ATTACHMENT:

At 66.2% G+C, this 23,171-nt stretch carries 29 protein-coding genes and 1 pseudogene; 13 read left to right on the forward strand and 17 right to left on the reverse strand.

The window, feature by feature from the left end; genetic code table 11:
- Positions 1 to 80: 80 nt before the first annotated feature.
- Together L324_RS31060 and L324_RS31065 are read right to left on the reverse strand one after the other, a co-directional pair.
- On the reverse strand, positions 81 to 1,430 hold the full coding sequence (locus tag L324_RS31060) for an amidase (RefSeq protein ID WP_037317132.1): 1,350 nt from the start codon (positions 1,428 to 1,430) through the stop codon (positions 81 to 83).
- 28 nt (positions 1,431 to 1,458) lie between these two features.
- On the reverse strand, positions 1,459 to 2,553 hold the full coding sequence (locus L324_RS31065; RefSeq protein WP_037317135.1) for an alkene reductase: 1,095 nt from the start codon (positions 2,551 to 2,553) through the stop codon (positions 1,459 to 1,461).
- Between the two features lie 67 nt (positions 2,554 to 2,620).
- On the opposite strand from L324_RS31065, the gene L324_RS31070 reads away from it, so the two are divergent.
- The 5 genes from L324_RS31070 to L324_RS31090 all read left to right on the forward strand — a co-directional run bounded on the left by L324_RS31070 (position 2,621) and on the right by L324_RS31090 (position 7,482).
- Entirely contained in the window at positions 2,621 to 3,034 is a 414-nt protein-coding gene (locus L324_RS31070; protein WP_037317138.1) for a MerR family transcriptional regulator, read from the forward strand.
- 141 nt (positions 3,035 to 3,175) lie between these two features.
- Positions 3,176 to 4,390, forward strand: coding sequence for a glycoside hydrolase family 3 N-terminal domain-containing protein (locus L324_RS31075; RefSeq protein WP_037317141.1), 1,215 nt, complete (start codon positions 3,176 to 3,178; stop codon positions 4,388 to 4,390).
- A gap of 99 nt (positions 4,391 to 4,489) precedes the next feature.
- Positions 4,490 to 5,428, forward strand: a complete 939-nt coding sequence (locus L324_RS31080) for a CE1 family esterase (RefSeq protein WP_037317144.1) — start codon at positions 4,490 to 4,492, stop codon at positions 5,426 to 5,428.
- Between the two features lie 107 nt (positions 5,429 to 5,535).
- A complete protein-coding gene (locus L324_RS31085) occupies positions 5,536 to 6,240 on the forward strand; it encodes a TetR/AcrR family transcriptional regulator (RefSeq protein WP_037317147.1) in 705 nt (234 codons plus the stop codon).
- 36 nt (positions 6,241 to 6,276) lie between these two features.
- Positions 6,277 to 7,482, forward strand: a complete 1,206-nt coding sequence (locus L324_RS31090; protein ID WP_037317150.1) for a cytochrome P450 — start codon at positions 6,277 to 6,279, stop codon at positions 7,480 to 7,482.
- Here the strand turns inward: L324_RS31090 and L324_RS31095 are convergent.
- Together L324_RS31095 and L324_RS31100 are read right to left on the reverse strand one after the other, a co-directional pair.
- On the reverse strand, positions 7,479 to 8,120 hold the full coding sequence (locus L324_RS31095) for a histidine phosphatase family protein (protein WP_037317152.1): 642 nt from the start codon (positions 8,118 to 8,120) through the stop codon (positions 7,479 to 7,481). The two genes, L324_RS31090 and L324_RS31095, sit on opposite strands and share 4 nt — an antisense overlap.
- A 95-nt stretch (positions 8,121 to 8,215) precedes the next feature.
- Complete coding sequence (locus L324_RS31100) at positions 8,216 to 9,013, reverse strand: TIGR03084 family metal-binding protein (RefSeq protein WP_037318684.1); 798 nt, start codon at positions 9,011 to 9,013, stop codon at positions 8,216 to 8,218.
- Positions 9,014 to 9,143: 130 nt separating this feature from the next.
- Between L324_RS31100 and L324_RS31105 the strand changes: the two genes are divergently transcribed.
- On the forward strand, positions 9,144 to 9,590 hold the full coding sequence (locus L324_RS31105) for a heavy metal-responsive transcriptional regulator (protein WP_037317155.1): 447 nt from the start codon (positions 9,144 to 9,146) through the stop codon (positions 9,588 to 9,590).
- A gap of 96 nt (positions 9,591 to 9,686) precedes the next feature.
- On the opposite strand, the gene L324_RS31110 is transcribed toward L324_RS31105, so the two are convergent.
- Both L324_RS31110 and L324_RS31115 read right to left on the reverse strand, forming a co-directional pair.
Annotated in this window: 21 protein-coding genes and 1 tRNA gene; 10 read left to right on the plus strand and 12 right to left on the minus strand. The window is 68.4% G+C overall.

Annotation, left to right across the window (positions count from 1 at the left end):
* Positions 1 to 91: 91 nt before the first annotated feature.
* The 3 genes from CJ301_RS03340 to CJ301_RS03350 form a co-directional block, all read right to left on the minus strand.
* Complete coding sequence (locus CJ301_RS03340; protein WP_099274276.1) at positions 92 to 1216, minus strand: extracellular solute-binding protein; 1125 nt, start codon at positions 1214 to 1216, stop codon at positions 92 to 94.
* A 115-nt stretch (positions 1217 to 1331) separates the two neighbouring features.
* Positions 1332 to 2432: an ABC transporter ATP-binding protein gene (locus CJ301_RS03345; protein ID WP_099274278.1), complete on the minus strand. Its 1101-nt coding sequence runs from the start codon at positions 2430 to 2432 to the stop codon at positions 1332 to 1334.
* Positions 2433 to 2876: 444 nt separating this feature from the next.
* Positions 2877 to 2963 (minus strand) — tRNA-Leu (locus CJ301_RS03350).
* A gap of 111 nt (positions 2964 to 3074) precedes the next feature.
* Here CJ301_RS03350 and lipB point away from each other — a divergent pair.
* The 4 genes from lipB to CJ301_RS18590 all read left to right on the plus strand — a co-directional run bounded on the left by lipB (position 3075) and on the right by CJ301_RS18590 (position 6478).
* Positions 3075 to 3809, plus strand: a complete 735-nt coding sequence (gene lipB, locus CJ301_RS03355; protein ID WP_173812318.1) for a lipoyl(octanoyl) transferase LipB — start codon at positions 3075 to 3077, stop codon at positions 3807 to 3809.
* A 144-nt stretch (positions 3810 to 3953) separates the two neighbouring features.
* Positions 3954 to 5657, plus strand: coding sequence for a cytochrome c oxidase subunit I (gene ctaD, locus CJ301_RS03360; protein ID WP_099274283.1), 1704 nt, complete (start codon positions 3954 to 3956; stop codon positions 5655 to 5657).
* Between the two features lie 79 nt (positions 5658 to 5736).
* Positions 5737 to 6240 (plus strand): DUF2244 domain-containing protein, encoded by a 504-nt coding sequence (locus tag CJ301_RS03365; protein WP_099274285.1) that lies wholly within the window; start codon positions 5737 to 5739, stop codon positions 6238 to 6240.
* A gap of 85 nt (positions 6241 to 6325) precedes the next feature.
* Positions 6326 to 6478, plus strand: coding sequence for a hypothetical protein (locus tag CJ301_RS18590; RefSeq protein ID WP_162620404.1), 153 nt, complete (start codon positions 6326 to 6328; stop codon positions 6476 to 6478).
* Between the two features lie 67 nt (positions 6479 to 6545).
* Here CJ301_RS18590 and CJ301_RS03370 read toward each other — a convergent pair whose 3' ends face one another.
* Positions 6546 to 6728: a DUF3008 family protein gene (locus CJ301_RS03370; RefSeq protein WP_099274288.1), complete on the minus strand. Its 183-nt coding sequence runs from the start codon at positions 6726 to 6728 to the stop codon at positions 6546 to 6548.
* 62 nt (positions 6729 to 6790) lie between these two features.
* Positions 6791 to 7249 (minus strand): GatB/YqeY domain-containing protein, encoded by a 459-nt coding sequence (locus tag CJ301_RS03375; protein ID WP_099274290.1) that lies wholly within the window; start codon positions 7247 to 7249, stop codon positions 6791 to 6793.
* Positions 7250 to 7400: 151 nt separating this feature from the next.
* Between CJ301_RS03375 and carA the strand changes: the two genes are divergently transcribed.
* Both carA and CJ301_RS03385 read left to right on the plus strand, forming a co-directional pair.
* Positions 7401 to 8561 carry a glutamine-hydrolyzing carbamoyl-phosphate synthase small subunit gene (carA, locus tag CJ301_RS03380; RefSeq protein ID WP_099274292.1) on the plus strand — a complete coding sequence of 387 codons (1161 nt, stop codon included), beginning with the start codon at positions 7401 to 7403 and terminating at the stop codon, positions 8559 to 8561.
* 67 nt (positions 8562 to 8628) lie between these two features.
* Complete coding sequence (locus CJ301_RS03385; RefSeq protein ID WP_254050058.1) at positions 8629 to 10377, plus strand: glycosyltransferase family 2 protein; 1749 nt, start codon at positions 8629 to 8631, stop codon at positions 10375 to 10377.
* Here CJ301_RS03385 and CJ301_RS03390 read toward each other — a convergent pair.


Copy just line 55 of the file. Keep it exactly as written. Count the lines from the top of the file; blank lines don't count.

* Positions 7250 to 7400: 151 nt separating this feature from the next.